Medicine Wheel, Sacred Circle or Circle of Life

by Max Klinkenborg

The three names in the title all describe the same pattern but from different perspectives. Medicine Wheel, which is the most common and latest naming, came from the Europeans who had concept of a wheel, an alien idea to Native Americans. Sacred Circle describes the communal, ceremonial use. Circle of Life describes the completeness and unity of life’s seasons and ages.

A Sacred Circle has been built on Church of the Palms’ property to the west of the labyrinth. Its presence acknowledges the tribal peoples who lived in the Valley centuries before the earliest explorers and their reverence for all of Creation. (Interpretive material about the Sacred Circle will be available in the literature box at the labyrinth entrance.)

The Sacred Circle was common to the upper plains tribes; the oldest and largest is the Bighorn Medicine Wheel in Wyoming, which dates back to at least 4,000 BCE, the time of the construction of the pyramids in Egypt. The Chartres Cathedral with its labyrinth in France was built in 1,200 AD, five thousand years later.

“The circle, being primary, influences how we as aboriginal people view the world. In the process of how life evolves, how the natural world grows and works together, how all things are connected, and how all things move toward their destiny. Aboriginal peoples see and respond in the world in a circular fashion and are influenced by the examples of the circles of creation in our environment.” (Dumont, J 1989)

Western thought tends to be linear, moving in a line into a new future. But for the Native Americans, they see life as cyclical: one season follows another; one generation replaces another; and sunrise and sunset follow each other. The Circle of Life is acknowledged and celebrated for its promise and predictability.

The Sacred Circle is divided into four quadrants with the lines of separation indicating the four directions: North, South, East and West. Mother Earth is below and Father Sky is above and the Great Spirit is at the center. The East-West axis points to the sunrise and sunset and sets the time of the Vernal and Autumnal Equinox that separates the seasons from Spring to Summer and Autumn to Winter. The circle shape represents life; we change like the seasons as we pass through life.

The four quadrants each have a color and a season of the year. Beyond that, the interpretation of what each quadrant means varies greatly and becomes a very individualistic interpretation, seeking meaning and relevance. The purpose of the Sacred Circle is to show the path to healing, health and balance.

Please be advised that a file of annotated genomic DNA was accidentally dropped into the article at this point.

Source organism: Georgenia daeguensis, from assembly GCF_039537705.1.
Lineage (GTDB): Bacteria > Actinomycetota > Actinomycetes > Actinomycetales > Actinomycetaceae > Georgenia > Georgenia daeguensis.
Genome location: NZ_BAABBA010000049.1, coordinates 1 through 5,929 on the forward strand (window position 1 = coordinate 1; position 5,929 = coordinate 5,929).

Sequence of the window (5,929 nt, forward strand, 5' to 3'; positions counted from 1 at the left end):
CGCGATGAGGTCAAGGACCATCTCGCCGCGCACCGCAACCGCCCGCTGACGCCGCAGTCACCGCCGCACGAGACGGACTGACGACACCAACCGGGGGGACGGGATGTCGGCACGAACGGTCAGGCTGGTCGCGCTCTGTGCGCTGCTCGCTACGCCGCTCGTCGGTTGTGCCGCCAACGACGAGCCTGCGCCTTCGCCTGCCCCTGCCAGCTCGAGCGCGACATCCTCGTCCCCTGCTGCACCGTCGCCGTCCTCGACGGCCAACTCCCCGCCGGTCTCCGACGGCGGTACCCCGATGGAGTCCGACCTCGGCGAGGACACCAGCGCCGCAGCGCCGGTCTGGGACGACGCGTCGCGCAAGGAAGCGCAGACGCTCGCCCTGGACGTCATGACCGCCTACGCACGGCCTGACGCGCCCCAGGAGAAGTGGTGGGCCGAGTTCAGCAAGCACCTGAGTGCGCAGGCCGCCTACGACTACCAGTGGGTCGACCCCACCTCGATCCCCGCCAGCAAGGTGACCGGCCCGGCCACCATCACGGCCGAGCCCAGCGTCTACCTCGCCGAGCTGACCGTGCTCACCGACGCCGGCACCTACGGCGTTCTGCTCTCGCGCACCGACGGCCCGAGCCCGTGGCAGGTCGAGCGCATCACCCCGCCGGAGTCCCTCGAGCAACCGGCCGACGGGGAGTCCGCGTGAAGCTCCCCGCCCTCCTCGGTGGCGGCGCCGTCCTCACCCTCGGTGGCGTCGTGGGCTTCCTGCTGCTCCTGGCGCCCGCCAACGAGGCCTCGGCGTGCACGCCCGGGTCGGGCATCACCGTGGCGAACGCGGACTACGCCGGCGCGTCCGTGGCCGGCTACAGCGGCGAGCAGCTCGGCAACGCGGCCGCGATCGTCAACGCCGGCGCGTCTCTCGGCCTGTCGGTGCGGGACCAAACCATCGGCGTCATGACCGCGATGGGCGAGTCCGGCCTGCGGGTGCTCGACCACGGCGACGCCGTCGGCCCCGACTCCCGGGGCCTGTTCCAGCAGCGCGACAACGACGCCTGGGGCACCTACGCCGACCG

Holy Week and Easter at Church of the Palms

ALL are welcome at these events!

April 14: Palm Sunday. Our Sanctuary Choir will share a musical presentation, Reflections on Holy Week.

April 18: Maundy Thursday 5:00 p.m. We’ll host a community service that will include our sister churches: United Church UCC and Sun City Christian.  Communion will be served.

April 19: Good Friday self-directed labyrinth walk* 12:00 – 3:00 p.m. Bell choir plays at 12:30.

April 21: Easter. Communion will be available at both services:

    • Early Service at 8:00 a.m. Pastor Jim will be preaching from Luke 24:1-12. Our hope is in the risen Christ. Worship will be on the patio.
    • Regular Worship at 10:00 a.m. The story is familiar. Can you notice anything new in the resurrection story? Pastor Paul recently did. He’;ll reveal it during the sermon. Read John 20:1-18.

*More about the Good Friday labyrinth walk:

The “Labyrinths at the Palms” will host the church’s Good Friday service this year. There will be a self-directed walk on the larger labyrinth from 12:00 – 3:00 pm on Friday, April 19th. The Bell Choir of Church of the Palms will play at 12:30 p.m. The smaller labyrinth will also be available to accommodate those using wheelchairs and walkers.

The walk into the center of the labyrinth will have the 14 Stations of the Cross marked on the path. Each walker will be given a guide that provides a scripture reading and prayer corresponding to each of the stations, following Jesus from the Garden of Gethsemane to the Tomb.

Once at the center, walkers will be able to linger in prayer/meditation, and then walk directly off the labyrinth or return to the entrance by the path. There will be chairs available under the tree for journaling or a time of prayer.

Labyrinth volunteers will be available to assist as needed. The guides will be available throughout the afternoon and evening in the literature box near the sidewalk.

Church of the Palms UCC community labyrinths and peace pole